But for now, it’s essential to understand that whatever practices and processes your company is currently doing are the best and most highly-evolved practices and processes that anyone who has ever worked there has ever been able to come up with. It’s not simply that whatever you’re doing right now works; it’s that it works better than anything else that has ever been tried.
In fact, look at the top ten companies in the Fortune 500 for 2014 – Wal-Mart, Exxon, Chevron, Berkshire Hathaway, Apple, Phillips 66, General Motors, Ford Motor, General Electric, and Valero Energy. None of these companies achieved their market dominance because of their vibrant social media presence. Many of them are selling substantially the same products and services they were a decade ago. With the exception of Apple, none of them generates the majority of its income by bringing disruptive products to the consumer market. By and large, these are not the companies whose flashy CEOs and sexy gadgets monopolize the attention of business columnists and tech bloggers. Some of their employees still use cathode-ray monitors and dot matrix printers, just like cavepeople used to. And yet every one of these companies is wildly successful. I’m not suggesting Wal-Mart or Exxon or any of the others don’t care about innovation, because they absolutely do. But they certainly don’t care about every innovation, or innovation for its own sake.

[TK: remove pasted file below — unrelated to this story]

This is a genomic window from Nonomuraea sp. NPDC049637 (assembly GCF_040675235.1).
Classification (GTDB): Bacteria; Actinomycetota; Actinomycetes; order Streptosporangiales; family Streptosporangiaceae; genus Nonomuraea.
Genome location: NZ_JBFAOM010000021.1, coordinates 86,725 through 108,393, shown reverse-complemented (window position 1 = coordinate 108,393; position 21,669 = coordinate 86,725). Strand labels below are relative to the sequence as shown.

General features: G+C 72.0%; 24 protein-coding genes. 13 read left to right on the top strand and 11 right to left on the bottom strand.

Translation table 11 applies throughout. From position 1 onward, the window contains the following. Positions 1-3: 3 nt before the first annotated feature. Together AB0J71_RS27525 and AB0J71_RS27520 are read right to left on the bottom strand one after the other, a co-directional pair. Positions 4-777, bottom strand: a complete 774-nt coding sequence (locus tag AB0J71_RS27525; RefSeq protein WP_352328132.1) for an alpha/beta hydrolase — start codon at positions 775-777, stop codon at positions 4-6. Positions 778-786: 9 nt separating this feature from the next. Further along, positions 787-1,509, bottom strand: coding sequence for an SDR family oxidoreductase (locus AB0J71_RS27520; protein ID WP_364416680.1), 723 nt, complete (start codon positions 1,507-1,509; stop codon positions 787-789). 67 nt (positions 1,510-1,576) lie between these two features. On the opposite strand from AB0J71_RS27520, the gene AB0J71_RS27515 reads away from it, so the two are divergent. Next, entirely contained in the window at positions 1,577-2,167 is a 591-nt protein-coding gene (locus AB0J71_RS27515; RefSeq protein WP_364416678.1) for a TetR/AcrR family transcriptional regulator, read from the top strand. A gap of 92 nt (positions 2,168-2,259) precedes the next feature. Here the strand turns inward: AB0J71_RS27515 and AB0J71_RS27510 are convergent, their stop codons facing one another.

However, while every motivated professional understands the importance of innovation, Older workers have a much deeper appreciation of the value of existing practices and processes, if for no other reason than because they’ve been around long enough to see the benefits of those systems. If you’re a Young Person, it’s important for you to understand that your Older or more-experienced colleagues don’t have a problem with new ideas. They’ve been incorporating new ideas into their working model for their entire careers. What they do have a problem with is any implication that their current practices and processes aren’t successful when the reality of your business says otherwise. If your business is doing well, then it is precisely because of all those old, boring, unoriginal, stodgy, pedestrian things your colleagues have been doing for the past few years.
You’ve almost certainly heard a colleague complain about a proposed change with the change-averse mantra of the resistant Luddite: “That’s not how we’ve always done things.” But if you unpack that statement you’ll find that in many cases, the person uttering those words isn’t afraid of change. They’re not necessarily saying, “That’s not how we’ve always done things, so I refuse to consider doing them differently.” A lot of times they’re saying, “That’s not how we’ve always done things, and I haven’t noticed any major problems, so why am I being asked to change something that seems to be working just fine?” Like everyone, these people want to know why they’re being asked to consider a new idea. If you can’t provide a compelling argument for the need to innovate, then it’s very possible that the ‘innovation’ you’re touting isn’t as critical or promising as you’d like it to be.
This is an excerpt from my newest book US vs. THEM! which is available here.